One of Seattle's biggest rap duos has found themselves in trouble. According to various sources, Macklemore and Ryan Lewis are facing a possible lawsuit for allegedly copying the beat and horn melody of their hit single "Thrift Shop" from a jazz musician in New Orleans.

Paul Batiste claims that the duo's hit single heavily borrowed from two of his songs. In his statement to TMZ, the jazz musician believes Macklemore and Ryan Lewis copied elements from "Hip Jazz," and "World of Blues" to their 2012 single. Moreover, Batiste believes that the duo's other single "Neon Cathedral" lifted parts from three of his other songs.

He reportedly wants a cut of the profits from both tracks.

Not the first time

Apparently, this is not the first time that Batiste has filed a similar lawsuit to other artists. The Jazz icon has filed a $100 million lawsuit against T-Pain, Rick Ross and DJ Khaled of illegally sampling their music from the Batiste Brothers Band.

According The Guardian, Batiste claimed that the rappers and their labels copied nearly every song found on his band's catalog. Also included in the lawsuit is rappers Ace Hood and Pitbull as well as record labels such as Cash Money, Fueled by Ramen, RCA Records, Universal, Sony/ATV, Def Jam, Zomba, WB Music, and EMI Blackwood.

The 'White Privilege II' Fiasco

Although Macklemore and Ryan Lewis are not known to stir up controversy, the duo made headlines last year when they released their single, "White Privilege Ii." They agitated the rap community within 24 hours of releasing their song.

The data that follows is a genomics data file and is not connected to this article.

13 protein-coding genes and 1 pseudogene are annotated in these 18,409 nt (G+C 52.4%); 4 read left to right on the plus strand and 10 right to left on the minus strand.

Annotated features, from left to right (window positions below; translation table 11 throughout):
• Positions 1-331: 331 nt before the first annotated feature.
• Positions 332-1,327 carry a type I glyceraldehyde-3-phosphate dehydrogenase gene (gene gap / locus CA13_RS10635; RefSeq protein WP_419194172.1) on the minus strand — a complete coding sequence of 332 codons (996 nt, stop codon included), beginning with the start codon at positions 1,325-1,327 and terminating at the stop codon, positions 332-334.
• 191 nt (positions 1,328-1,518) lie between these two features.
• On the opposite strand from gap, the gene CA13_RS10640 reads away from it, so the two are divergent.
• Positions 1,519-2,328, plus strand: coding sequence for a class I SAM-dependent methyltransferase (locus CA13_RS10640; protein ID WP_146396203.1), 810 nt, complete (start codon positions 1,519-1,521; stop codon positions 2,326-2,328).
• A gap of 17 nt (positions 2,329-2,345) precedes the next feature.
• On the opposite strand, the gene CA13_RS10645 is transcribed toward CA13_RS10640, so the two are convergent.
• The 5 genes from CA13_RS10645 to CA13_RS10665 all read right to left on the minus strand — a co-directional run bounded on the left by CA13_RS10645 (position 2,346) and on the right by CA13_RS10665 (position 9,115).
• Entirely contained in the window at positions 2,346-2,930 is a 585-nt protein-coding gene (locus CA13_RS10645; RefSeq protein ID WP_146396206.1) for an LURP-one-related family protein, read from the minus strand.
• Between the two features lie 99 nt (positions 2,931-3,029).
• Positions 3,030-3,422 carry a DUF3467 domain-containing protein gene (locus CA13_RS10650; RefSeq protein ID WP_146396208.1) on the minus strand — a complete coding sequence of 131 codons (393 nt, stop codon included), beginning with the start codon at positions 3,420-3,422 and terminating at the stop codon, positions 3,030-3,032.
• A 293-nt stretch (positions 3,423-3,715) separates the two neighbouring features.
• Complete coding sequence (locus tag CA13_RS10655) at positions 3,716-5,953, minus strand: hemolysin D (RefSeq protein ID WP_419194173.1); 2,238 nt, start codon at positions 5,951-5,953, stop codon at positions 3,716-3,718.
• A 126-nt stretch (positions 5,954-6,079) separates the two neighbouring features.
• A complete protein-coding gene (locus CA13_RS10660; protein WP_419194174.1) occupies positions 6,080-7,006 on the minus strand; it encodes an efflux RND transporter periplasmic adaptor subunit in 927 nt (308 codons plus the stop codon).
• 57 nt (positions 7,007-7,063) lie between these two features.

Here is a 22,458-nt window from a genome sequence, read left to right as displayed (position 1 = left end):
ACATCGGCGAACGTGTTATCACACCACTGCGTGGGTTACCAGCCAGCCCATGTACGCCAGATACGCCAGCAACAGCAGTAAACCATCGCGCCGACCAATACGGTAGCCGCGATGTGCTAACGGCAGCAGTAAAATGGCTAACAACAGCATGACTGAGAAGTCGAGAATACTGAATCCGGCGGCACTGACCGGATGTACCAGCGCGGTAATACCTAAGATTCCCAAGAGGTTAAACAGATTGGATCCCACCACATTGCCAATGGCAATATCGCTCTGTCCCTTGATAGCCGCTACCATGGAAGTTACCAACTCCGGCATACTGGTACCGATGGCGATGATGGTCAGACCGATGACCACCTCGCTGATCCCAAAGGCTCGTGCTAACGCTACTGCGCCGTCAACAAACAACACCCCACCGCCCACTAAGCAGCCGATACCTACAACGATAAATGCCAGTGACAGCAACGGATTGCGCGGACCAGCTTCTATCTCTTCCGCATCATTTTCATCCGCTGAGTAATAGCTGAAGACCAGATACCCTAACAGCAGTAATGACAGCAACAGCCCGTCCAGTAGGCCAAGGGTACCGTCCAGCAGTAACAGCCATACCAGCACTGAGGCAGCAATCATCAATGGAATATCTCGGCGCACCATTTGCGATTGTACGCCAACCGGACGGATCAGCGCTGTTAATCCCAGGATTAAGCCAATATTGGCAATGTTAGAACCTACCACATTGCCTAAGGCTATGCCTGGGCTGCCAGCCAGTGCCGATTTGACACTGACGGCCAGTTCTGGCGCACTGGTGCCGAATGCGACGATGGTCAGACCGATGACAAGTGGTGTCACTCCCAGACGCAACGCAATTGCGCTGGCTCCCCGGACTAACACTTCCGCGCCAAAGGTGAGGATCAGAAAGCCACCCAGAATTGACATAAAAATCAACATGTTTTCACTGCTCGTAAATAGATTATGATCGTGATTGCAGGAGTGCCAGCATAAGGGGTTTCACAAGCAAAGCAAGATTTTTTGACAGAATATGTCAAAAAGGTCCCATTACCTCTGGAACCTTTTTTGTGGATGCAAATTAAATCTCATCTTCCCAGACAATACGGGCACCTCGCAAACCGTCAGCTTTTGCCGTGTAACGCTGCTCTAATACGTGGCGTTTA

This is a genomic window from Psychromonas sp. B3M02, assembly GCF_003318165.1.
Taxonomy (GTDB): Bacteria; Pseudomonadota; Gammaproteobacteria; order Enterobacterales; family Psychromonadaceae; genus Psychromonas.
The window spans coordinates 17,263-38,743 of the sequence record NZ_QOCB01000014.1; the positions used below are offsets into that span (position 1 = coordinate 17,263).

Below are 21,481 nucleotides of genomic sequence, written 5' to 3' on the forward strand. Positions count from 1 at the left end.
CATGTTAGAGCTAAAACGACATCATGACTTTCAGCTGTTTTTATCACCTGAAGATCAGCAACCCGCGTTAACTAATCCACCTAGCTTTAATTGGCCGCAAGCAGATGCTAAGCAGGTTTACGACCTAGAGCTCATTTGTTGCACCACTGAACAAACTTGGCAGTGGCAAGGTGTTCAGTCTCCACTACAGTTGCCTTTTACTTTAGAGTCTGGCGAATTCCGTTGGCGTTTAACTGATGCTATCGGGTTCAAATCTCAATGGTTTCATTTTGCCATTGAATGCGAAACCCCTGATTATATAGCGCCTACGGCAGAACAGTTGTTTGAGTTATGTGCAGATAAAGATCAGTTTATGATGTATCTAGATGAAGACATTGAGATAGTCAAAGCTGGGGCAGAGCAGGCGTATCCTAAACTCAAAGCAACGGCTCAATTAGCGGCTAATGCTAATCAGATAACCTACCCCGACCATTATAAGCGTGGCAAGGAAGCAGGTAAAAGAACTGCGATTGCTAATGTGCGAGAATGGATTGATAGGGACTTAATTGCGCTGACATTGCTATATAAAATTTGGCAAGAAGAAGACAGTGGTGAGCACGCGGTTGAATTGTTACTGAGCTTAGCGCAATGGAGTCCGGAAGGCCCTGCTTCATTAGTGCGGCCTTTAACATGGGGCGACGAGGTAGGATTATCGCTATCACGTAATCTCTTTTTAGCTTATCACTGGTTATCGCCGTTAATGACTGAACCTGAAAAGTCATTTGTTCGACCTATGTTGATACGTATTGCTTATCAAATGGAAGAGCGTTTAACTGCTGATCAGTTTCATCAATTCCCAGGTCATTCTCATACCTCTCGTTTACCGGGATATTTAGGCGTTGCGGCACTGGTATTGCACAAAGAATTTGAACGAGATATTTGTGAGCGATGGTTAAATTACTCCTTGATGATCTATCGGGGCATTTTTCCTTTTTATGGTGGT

Critics and fans were not sure about the artist's motivation for the single. It reached number one on Billboard's ranks. The song explored racism and hip-hop from a white rappers' position in society where black people fight against injustice.

According to Macklemore and Ryan Lewis, the song was based on an ongoing dialogue with musicians, activists, and teachers within their communities in Seattle and other states.

The track's main draw was Macklemore namedropping famous singers for appropriating black culture. In the song's lyrics, the rapper mentioned Miley Cyrus, Elvis, and Iggy Azalea. During that time, Azalea was very critical of the song and voiced out her objections in Twitter. Her views garnered mixed opinions from other artists and fans.